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Pairwork and odd numbers of students

 
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katydid



Joined: 02 Feb 2003
Location: Here kitty kitty kitty...

PostPosted: Wed Mar 19, 2003 1:56 am    Post subject: Pairwork and odd numbers of students Reply with quote

Hey all,

So what do you do when you are using a conversation book and it stresses pairwork, but you have an odd number of students?

I'm mainly just curious and have found ways around it. In the past. I have had one group be a group of three, and one poor person has to read twice, and I have also stepped in to read a dialogue or play a game as necessary.

I'm beginning to think I should not rely on pairowrk so much, because I will only know how many people are in my class right when I get there, so do any of you have any creative or tried-and-true methods for dealing with a book bent on pairwork when you have an odd number of students? I'd be happy to hear your replies!
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Zyzyfer



Joined: 29 Jan 2003
Location: who, what, where, when, why, how?

PostPosted: Wed Mar 19, 2003 4:24 am    Post subject: Reply with quote

If it's really pressing, I just fill in for the lack of student. It's a million times easier for me to spit out the dialogue than for the kids.

But that's only a last ditch effort.
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ma cherie



Joined: 13 Feb 2003

PostPosted: Fri Mar 21, 2003 3:35 pm    Post subject: Re: Pairwork and odd numbers of students Reply with quote

katydid wrote:
Hey all,

So what do you do when you are using a conversation book and it stresses pairwork, but you have an odd number of students?

I'm mainly just curious and have found ways around it. In the past. I have had one group be a group of three, and one poor person has to read twice, and I have also stepped in to read a dialogue or play a game as necessary.

I'm beginning to think I should not rely on pairowrk so much, because I will only know how many people are in my class right when I get there, so do any of you have any creative or tried-and-true methods for dealing with a book bent on pairwork when you have an odd number of students? I'd be happy to hear your replies!


It's actually not too big a deal. I get that situation a lot. I just team up three people to work together. It depends on the situation, but I just have the three of them do their exercise like pairs would do. Just make sure for later exercises that the same three people aren't stuck together. In other words, find new pairs and make another group a set of three.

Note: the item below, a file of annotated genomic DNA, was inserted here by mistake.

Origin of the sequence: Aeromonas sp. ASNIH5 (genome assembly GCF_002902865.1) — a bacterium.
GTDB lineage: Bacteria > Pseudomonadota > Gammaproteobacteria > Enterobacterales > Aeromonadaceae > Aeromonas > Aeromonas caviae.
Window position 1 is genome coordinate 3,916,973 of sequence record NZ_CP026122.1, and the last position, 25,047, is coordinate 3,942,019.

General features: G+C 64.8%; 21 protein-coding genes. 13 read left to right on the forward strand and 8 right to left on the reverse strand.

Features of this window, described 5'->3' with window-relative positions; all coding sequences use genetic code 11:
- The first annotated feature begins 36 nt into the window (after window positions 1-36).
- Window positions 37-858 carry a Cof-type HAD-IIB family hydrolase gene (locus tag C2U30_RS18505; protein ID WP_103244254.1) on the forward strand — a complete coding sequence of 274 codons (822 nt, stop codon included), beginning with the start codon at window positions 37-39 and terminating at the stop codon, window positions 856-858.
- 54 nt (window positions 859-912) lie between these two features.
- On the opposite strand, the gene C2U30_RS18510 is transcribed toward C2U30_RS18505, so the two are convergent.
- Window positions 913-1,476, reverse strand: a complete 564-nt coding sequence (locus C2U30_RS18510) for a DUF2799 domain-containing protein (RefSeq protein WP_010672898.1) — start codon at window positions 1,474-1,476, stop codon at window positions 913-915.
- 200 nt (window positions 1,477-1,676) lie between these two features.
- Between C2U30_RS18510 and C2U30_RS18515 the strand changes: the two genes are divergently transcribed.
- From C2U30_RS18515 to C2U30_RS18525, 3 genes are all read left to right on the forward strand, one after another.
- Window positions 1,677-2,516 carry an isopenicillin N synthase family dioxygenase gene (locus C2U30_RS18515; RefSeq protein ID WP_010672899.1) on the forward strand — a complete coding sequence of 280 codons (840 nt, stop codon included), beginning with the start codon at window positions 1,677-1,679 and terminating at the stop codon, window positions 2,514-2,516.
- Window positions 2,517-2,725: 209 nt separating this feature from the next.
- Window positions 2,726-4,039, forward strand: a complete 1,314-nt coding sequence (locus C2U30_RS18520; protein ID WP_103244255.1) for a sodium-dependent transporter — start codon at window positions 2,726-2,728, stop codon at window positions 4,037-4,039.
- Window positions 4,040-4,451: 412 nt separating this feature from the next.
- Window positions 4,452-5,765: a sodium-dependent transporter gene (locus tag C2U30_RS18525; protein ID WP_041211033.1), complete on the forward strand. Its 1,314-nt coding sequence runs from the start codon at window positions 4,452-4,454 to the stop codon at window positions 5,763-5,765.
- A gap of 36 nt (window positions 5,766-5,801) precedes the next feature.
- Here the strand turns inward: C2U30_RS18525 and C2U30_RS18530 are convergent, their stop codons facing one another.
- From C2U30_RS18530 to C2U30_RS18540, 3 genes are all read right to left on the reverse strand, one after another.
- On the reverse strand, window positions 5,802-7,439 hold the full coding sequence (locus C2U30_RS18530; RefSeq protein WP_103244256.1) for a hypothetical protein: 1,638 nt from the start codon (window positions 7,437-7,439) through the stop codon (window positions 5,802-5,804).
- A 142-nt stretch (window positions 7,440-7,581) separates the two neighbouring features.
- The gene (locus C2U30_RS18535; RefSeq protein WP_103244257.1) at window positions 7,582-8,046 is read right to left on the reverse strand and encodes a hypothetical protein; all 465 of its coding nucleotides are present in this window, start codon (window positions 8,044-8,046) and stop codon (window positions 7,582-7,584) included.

In any case, I don't always use pair work. I do a lot of small group activities (3-4 students). I think the students like it because it gives them a chance to meet other students.

Hope this helps.
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Sloth



Joined: 16 Jan 2003
Location: Here

PostPosted: Sun Mar 23, 2003 2:04 am    Post subject: Reply with quote

You could try a group of three and rotating the parts. That way, everyone gets a chance to try each part. Everyone will have to take a turn listening, but it isn't bad.
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gajackson1



Joined: 27 Jan 2003
Location: Casa Chil, Sungai Besar, Sultanate of Brunei

PostPosted: Sun Mar 23, 2003 4:45 am    Post subject: Reply with quote

In another thread, I had commented on establishing 12 as the 'Magic Classroom Size' number, for that reason. I am lucky that at my current school, the biggest classes are only 6 kids.

The reason is simple math (factors) : 12 kids can individually be managed by a teacher, and it also allows for 6 pairs, 4 triads, 3 quads, or 2 teams of 6 students. It is the same argument used for a 12 vs. 10-based measurement/monetary system.

Anyway, that being said, I guess you are referring to the paired-dialogue style books, correct? Hmmmm . . .

You taking a part IS easier; try to alternate who you buddy up with. Or, have them divy up the dialogue by the amount, instead of by the number of characters.

On any given day, it seems like you are looking at a 50%-50% chance of an odd number of students - you being willing to take a part is, in all probability, the most 'workable' option.

Good luck!

Glen
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MrTESL



Joined: 17 Mar 2003
Location: Canada

PostPosted: Sun Mar 23, 2003 8:52 am    Post subject: Reply with quote

In smaller classes, I just fill in the extra spot myself, which gives the student a good opportunity to speak to a "real" wayguk, and me a good opportunity to speak to a student.

In larger classes that I really have to supervise (usually kids), I just make a group of 3 and let them rotate.


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Squaffy



Joined: 25 Feb 2003
Location: All over the place

PostPosted: Sun Mar 23, 2003 10:17 am    Post subject: Reply with quote

Try using a rotation of the pairs - like every 5 or 10 minutes, depending on the class size - the odd one out then gets to have a quick 1-2-1 tutorial with you, the teacher.
Helps because you can hear how the class is going and each 1-2-1 you have addresses different points about the conversations - then you may find the weak spots and be a good teacher. Rolling Eyes
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